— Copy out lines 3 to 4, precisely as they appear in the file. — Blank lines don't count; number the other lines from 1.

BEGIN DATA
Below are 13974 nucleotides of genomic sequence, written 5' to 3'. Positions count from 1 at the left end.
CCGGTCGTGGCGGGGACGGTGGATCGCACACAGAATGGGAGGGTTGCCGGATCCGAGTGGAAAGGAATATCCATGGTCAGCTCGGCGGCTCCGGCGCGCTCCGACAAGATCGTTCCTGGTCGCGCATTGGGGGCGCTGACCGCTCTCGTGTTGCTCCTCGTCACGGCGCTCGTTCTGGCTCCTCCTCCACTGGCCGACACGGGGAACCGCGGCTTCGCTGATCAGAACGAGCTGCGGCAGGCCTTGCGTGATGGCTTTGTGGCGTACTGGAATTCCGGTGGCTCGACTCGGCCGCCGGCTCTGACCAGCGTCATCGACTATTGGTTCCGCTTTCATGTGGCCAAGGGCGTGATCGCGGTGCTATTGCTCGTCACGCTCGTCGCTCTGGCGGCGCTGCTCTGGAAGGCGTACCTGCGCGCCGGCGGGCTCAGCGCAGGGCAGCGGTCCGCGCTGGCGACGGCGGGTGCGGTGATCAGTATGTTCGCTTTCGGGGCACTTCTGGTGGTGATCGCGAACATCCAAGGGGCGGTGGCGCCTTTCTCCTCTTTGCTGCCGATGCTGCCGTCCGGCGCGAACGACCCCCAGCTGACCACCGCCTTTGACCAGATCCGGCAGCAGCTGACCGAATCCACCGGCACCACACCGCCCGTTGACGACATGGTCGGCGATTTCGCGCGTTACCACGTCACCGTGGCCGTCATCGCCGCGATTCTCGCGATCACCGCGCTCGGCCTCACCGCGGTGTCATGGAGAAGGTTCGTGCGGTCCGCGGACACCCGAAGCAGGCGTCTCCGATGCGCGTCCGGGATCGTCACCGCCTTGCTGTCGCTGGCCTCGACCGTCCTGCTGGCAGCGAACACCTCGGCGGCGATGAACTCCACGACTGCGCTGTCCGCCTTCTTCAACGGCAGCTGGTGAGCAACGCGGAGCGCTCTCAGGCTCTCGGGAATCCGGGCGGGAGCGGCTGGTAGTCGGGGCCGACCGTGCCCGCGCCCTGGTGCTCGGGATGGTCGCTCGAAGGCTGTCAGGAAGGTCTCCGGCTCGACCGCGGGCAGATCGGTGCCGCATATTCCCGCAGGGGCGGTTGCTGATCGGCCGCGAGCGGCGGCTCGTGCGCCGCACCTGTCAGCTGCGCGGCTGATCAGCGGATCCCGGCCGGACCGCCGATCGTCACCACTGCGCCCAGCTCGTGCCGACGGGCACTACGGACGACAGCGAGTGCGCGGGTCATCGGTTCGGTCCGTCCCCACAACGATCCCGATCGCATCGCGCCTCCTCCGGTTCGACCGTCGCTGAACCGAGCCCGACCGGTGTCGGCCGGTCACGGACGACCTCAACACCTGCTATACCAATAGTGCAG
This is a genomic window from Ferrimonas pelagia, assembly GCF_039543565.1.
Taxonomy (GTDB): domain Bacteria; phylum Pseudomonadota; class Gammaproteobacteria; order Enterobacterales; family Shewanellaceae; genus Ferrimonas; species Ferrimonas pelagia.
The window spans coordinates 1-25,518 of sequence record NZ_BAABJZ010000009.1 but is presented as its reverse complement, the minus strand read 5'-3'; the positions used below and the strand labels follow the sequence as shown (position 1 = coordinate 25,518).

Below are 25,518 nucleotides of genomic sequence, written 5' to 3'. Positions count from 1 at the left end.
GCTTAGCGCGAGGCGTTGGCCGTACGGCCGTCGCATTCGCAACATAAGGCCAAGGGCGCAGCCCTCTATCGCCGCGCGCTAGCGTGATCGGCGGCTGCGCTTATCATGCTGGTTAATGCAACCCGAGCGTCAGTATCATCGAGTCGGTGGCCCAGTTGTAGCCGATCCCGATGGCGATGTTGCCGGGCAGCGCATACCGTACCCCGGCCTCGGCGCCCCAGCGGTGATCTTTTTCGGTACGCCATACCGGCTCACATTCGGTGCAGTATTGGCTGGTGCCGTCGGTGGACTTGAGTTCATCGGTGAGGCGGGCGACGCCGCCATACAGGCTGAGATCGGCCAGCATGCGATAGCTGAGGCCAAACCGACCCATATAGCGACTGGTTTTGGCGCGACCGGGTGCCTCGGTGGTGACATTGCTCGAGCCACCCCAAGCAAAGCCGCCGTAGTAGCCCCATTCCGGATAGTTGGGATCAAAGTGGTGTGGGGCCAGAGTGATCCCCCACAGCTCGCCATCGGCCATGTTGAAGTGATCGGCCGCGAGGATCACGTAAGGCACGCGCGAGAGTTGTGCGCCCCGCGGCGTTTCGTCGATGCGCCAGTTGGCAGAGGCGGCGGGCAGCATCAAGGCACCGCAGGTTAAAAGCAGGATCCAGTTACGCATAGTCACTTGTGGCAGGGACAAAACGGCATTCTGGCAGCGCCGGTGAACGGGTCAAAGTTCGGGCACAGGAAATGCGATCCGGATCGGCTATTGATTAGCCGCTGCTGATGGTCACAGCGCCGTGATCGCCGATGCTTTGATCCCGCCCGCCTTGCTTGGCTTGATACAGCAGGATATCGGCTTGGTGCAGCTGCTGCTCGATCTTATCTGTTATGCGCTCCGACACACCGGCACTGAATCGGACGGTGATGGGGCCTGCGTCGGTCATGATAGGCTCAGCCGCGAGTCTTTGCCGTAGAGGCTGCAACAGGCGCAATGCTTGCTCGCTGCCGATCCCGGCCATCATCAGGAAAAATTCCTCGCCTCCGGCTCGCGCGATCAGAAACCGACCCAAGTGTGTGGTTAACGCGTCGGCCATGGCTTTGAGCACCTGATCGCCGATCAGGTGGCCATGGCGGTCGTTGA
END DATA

This is a genomic window from Ferrimonas pelagia, assembly GCF_039543565.1.
Taxonomy (GTDB): domain Bacteria; phylum Pseudomonadota; class Gammaproteobacteria; order Enterobacterales; family Shewanellaceae; genus Ferrimonas; species Ferrimonas pelagia.